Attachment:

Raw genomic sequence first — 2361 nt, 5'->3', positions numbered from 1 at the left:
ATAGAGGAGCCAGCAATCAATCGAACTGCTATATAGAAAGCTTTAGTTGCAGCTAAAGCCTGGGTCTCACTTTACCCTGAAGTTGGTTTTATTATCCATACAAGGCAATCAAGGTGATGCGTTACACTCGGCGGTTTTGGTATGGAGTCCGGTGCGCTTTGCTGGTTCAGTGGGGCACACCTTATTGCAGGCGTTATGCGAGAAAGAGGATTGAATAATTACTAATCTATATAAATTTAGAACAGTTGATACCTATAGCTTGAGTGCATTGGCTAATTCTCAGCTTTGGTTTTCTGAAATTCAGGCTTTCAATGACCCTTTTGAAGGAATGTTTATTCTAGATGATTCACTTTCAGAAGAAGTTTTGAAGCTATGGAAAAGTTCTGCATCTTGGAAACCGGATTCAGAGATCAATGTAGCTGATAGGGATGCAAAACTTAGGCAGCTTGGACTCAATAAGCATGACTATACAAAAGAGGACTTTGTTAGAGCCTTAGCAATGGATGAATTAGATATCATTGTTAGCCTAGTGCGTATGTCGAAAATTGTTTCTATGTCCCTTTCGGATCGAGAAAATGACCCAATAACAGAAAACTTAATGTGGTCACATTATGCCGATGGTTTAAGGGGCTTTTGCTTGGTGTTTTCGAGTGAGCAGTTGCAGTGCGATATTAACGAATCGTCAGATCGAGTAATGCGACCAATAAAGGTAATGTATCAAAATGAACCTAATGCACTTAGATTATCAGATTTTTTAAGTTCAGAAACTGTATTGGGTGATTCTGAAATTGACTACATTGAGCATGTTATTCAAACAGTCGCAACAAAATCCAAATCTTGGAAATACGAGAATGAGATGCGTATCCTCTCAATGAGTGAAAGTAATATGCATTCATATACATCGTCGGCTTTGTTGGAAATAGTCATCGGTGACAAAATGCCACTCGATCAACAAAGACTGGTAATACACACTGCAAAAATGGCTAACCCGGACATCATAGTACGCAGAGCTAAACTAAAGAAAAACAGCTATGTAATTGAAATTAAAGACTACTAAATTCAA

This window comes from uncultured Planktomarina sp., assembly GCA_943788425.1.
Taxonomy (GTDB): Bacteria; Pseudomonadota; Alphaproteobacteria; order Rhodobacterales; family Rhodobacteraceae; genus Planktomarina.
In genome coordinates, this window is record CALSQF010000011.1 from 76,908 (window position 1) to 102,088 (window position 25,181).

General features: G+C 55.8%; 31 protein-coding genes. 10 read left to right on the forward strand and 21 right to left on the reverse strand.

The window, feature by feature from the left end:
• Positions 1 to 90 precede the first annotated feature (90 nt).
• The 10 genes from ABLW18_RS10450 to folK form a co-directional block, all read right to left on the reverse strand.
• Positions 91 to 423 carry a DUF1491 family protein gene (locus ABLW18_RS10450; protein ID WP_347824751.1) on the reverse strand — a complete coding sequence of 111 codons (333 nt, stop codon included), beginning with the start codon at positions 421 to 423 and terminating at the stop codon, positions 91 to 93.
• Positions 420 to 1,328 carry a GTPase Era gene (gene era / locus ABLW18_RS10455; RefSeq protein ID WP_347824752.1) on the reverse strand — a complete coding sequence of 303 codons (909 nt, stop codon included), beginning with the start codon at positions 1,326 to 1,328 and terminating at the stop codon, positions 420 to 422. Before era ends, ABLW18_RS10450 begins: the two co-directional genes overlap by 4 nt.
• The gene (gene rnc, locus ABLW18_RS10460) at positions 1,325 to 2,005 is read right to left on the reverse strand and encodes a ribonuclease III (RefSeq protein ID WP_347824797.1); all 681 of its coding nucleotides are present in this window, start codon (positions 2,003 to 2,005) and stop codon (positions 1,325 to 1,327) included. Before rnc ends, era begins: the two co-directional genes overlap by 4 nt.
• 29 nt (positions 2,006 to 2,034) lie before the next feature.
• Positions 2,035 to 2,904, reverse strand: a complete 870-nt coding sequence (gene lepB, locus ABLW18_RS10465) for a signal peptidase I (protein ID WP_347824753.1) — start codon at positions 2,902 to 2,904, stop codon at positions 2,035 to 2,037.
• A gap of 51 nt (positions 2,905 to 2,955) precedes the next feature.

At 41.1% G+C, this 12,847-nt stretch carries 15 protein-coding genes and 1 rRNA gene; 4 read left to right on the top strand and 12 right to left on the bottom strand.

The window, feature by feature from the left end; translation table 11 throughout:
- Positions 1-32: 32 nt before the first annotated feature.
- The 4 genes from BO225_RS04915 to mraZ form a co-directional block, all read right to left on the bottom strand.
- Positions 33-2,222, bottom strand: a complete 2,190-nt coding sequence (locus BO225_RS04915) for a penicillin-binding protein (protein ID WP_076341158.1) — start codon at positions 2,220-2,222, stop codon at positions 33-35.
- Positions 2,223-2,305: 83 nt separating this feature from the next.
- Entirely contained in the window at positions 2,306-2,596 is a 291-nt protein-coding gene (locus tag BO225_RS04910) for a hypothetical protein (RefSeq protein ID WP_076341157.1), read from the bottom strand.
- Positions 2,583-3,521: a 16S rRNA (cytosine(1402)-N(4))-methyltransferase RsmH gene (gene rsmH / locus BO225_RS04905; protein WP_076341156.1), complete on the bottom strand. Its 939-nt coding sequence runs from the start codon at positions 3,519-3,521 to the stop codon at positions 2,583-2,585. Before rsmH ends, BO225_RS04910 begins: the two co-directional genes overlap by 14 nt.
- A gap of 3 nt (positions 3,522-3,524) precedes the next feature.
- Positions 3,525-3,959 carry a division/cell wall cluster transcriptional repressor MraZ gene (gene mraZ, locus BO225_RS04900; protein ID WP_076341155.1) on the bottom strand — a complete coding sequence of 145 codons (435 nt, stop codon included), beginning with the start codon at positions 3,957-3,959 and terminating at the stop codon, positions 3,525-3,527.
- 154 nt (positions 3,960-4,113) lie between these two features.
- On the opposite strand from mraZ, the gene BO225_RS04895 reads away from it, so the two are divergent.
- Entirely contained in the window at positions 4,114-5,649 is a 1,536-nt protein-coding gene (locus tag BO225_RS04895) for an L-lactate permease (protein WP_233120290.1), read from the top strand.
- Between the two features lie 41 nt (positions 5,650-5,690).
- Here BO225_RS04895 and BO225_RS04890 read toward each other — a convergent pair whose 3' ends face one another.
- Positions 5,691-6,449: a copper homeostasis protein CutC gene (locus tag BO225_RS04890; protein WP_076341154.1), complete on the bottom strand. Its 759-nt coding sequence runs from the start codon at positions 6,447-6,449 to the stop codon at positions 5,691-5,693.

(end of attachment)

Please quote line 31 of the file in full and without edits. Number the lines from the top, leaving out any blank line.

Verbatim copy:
- Positions 5,691-6,449: a copper homeostasis protein CutC gene (locus tag BO225_RS04890; protein WP_076341154.1), complete on the bottom strand. Its 759-nt coding sequence runs from the start codon at positions 6,447-6,449 to the stop codon at positions 5,691-5,693.